Budapest’s over-the-top architectural gem
There’s a reason Budapest is called the Paris of the East. With gilded parliament buildings, 18th-century museums perched along the Danube, an iconic Chain Bridge that glistens at night and pedestrian streets lined with restaurants, cafés and markets, the city is a fitting home for Boscolo Budapest.
Inspired by the city’s passion for art, culture and history, the Boscolo radiates with artistic charm — from the lobby’s expansive glass ceiling to the bronze sculptures and wrought-iron entrance. The rooms and suites also boast the same attention to detail, with classic designs, vintage-inspired furniture and more house-curated works of art.
Once home to the New York Palace, the Budapest hotel is impeccably decorated with luxe Italian furniture, soft and supple marble and gilded accents throughout. A little opulent, showy and indulgent, the look actually fits the 19th-century building’s original façade and feels cohesive and collected.
Inspired entirely by the Italian Renaissance, the crown jewel of Boscolo’s sumptuous design is the New York Café, which is outfitted with stunning frescos, elegant Venetian chandeliers and more gilded accessories — from the wall lamps to the stucco on the wall.
Our Inspector’s Highlights
• While the New York Café dazzles with its sparkling crystal chandeliers and other design elements, it also offers incredible views of downtown Budapest.
• The New York Café was once the hangout for Budapest’s artistic elite. Now, it’s a place you can nosh on Hungarian dishes that are works of art themselves — like the beautifully presented goose liver terrine dotted with red currants or the seared chicken served over a soufflé of butternut squash risotto.
• Centrally located within walking distance to the Palace District and a quick cab ride to St. Stephen’s Basilica, the Boscolo is a great starting point for exploration of both districts of the city — the hilly Buda side and the flat, cosmopolitan Pest side.
• It’s hard to have a standout spa in a city known the world over for its thermal baths, but somehow Boscolo has. At the Spa, soak your stresses away in a custom pool designed by famous architect Simone Micheli, immerse yourself in a massage influenced by the ancient conquerors of Turkey and Hungary (no pillaging required) or enjoy the other public areas inspired by water, rock and wind. It may not have the charms or the history of a traditional Turkish bath house, but it offers the relaxing ambiance without the crowds.
What to Know
• A little larger than a standard boutique hotel, the Boscolo still feels far more intimate than other 185-room hotels in the city. Paying homage to the owner’s Italian roots, most of the furniture is imported — from the Murano chandeliers dangling above the plum- and red-colored carpets to the carved mahogany bedposts and end tables.
• The 29 suites are easily the most impressive, each one featuring a slightly different aesthetic. The junior suites are more neoclassic, with a clean and sleek design, and the Presidential Suite, composed of two royal suites, drips in opulence — with plum carpets, oversized tufted headboards, Italian marble bathrooms, silk wallpaper and gothic Murano candelabras.
• The one downside for guests staying in a non-suite (which are on the slightly smaller and don’t feature quite the same decadence) is also the lack of complimentary amenities, like coffee or tea.
• If you’re so smitten with your stay that you can’t bear to leave, consider renting (or buying) a Boscolo Residence. In the heart of the city, these large suites (which have up to three bedrooms) have mesmerizing vistas of the city, stunning furniture and access to the hotel’s amenities, like the Spa, fitness center, New York Café and more.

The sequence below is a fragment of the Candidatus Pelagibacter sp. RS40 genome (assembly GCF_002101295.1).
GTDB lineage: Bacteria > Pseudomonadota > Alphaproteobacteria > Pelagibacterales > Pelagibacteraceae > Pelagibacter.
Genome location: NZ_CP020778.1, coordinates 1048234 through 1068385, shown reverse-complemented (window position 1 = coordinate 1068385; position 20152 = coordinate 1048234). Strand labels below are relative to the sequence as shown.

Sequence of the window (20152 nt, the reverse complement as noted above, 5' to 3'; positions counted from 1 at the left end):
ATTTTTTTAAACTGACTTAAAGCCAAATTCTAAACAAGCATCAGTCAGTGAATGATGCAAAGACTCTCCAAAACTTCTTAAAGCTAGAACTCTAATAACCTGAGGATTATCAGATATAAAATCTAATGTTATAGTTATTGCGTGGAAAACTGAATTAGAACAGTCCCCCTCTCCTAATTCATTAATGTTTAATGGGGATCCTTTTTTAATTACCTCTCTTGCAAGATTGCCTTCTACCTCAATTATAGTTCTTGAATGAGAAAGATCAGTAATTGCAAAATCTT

• Most of the standard rooms feature views of the city, the décor is far more reserved than that in the New York Café or lobby, but you’ll still find luxurious touches that bring you back to the history and glamour of the palace. With interiors designed by architect Maurizio Papiri, the spacious suites and exclusive rooms tout the same elegance of a private Italian country home (marble bathrooms, tufted headboards and satin walls included).
• The Executive Suites feature a more modest 915 square feet of space, plush wingback chairs with gilded arm rests, satin curtains and the same Murano chandeliers and candelabras that hang from the lobby and café.
• The highlights of the rooms are the Italian handcrafted rose marble in the bathrooms. With a separate shower and soaking tub, these bathrooms are ones you’d want to linger in.
• The imported furniture makes a statement, but the simple design keeps it clean. With floor-to-ceiling windows in nearly every room, the focus isn’t the furniture or even the chic Italian accessories; it’s the views of Budapest than make a biggest impression
• Probably the most coveted treatments are the Organic Spa Journeys, which blend an invigorating and international blend of essential oils, fragrances and nourishing techniques. Opt for the Hungarian-and-Turkish-influenced Ancient Conquerors, which boasts an exhilarating beer scrub, an energetic back massage and a facial.
• For something a little more exotic, the Kanaloa (God of the Sea) journey blends Hawaiian products and treatments, like an oil and salt flower scrub and a lomi lomi nui massage.
• The public spaces (like the professionally designed relaxation pool) are decorated with reflective prisms, Swarovski crystals and offer cascading waterfalls and rain showers. Along with the large pool, there’s a purifying sauna, fragrance-infused steam rooms and a small-size Turkish bath.
• To help combat the rather hearty fare served in the café and restaurant, Boscolo has a small 24-hour gym. For those just looking for a quick run or ride, it’s convenient.